Of empty coffers

Of empty coffers

What led to the financial crisis in J&K

Jammu and Kashmir is facing financial crisis and the government is reported to be raising market borrowing of Rs 300 crore as an interim measure to tide over this problem.

Mushtaq Siddiqui in his article" JK financial crisis – what really ails the state finance" (Greater Kashmir 30th Jan 2015) has insinuated that it is the past Governments in JK state that did not allow the JK Bank to work within the set parameters of institutions and systems. These Governments politicized them as a result of which the JK Bank lost its autonomous character. Hence the financial crisis of JK state.

I hope Mr. Siddiqi knows that the systems and institutions in the legislation of such important pieces have always got the inbuilt mechanisms to plug the loopholes so as to disallow the Government and others to fiddle with these bulwarks. There is always scope to improve upon such legislations from time to time by way of amendments etc.

There is no doubt that the JK Bank has come into existence as a result of central legislation as the subject falls under the Central list but such a bank enjoyed special status as compared to other banks in other states as a result of Special Status of JK state given to it by Indian Constitution in Article 370 and as such would have been conceded the special  terms and conditions  to operate its systems and institutions so that it enjoyed the privilege of functional autonomy in terms of, among other things, granting overdrafts beyond the limit of Rs. 1500 crores for meeting its unprecedented emergency needs. I understand that the loose kind of financial arrangement between the Bank and the State Government was therefore deliberate as a part of the piece of Central legislation exclusively for JK state.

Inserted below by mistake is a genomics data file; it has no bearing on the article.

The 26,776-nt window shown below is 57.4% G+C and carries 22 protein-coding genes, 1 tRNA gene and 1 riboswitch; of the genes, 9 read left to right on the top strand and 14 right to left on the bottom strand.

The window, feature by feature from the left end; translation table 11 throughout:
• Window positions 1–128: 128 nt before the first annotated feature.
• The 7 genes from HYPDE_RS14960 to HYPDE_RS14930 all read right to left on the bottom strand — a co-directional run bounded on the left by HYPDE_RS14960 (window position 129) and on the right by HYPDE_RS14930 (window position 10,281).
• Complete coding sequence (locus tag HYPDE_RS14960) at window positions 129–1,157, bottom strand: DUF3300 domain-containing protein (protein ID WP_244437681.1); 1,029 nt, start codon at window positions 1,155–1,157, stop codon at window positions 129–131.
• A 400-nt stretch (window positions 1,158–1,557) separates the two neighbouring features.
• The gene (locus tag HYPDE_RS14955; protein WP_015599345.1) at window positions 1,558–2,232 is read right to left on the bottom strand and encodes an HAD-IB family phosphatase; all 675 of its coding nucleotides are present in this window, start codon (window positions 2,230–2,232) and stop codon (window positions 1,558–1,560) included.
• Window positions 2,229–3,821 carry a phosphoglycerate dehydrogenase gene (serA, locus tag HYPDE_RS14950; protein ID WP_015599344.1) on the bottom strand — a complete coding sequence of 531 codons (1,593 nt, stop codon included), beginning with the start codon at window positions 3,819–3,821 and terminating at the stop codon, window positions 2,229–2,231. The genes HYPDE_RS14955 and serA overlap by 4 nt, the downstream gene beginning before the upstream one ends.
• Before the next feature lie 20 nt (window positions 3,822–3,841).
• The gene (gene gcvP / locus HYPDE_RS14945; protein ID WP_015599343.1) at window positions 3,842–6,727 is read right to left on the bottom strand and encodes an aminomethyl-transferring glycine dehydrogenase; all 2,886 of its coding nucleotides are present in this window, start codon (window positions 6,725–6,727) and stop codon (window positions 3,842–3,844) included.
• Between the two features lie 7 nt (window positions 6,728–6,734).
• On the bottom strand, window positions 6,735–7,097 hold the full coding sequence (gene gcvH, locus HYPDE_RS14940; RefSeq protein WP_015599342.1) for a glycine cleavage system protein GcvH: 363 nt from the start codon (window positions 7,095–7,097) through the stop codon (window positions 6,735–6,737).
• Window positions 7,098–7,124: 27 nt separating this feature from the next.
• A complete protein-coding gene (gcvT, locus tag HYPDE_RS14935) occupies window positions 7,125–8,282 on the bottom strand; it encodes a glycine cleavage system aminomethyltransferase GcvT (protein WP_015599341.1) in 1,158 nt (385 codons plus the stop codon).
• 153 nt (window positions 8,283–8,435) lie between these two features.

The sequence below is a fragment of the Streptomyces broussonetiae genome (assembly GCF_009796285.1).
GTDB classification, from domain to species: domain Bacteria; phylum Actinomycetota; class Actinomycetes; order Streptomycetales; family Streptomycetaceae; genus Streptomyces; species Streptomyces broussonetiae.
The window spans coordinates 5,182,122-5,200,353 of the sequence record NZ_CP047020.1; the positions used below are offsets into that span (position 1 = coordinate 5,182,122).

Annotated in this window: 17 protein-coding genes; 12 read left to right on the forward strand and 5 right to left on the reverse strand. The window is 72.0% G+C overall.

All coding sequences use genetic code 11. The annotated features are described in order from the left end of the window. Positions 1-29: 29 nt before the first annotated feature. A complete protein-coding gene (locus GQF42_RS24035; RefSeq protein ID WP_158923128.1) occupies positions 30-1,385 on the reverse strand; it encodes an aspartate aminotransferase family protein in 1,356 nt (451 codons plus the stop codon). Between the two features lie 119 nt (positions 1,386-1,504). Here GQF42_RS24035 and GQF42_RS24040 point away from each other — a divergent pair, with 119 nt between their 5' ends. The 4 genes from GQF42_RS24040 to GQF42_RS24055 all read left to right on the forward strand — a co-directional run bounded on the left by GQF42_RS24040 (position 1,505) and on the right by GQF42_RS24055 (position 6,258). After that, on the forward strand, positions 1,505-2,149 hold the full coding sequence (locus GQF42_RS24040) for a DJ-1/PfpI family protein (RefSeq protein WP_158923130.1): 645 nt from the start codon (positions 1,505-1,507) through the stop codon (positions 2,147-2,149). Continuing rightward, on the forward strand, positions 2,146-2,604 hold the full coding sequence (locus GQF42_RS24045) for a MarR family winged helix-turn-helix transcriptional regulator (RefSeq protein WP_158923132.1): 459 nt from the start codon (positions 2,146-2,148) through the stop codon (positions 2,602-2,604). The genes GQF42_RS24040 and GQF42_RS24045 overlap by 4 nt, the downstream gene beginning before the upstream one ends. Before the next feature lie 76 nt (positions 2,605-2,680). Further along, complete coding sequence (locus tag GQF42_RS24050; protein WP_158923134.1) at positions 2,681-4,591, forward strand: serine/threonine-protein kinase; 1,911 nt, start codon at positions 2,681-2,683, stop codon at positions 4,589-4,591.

As part of the systematic erosion of the Article 370 thereby eroding the autonomous role of JK Bank also, it seems that the Central Government of UPA headed by the Congress deprived the Bank of the financial autonomy with the tacit understanding of previous JK state Government led by National Conference for ulterior motives. Thus the JK State was deprived of the financial leeway to meet its emergent day to day requirements. 

The interest outgo of as high as Rs 500 crores as pointed out in the article was saved in the first two years of this arrangement of shifting. It cannot make any difference in saving the interest of JK State when the State Government is free to raise market borrowings which again is fraught with the risk of even higher interest as the scope of competitiveness between the lenders dwindled unlike the earlier arrangement between JK Bank and the State Govt.

The rationale behind RBI regulation on the face of it was therefore that Bank’s autonomy was curtailed so that the State is disempowered financially to this extent also. There is no question of whipping up the public sentiments. Instead the public, traders federation, civil society and other stakeholders itself push the political leaders like Mr. Karra, the former finance Minister for reversal of this draconian and uncalled for arrangement by using their good offices. They can convince Central Government and the RBI with their arguments so that immediate financial relief comes as a succor.

The upcoming Government has therefore got the challenge to revise the draconian decision of the previous Central UPA Government led by Congress. 

(Wali Mohammad Sheikh is Rtd. Administrative officer JKIMPA)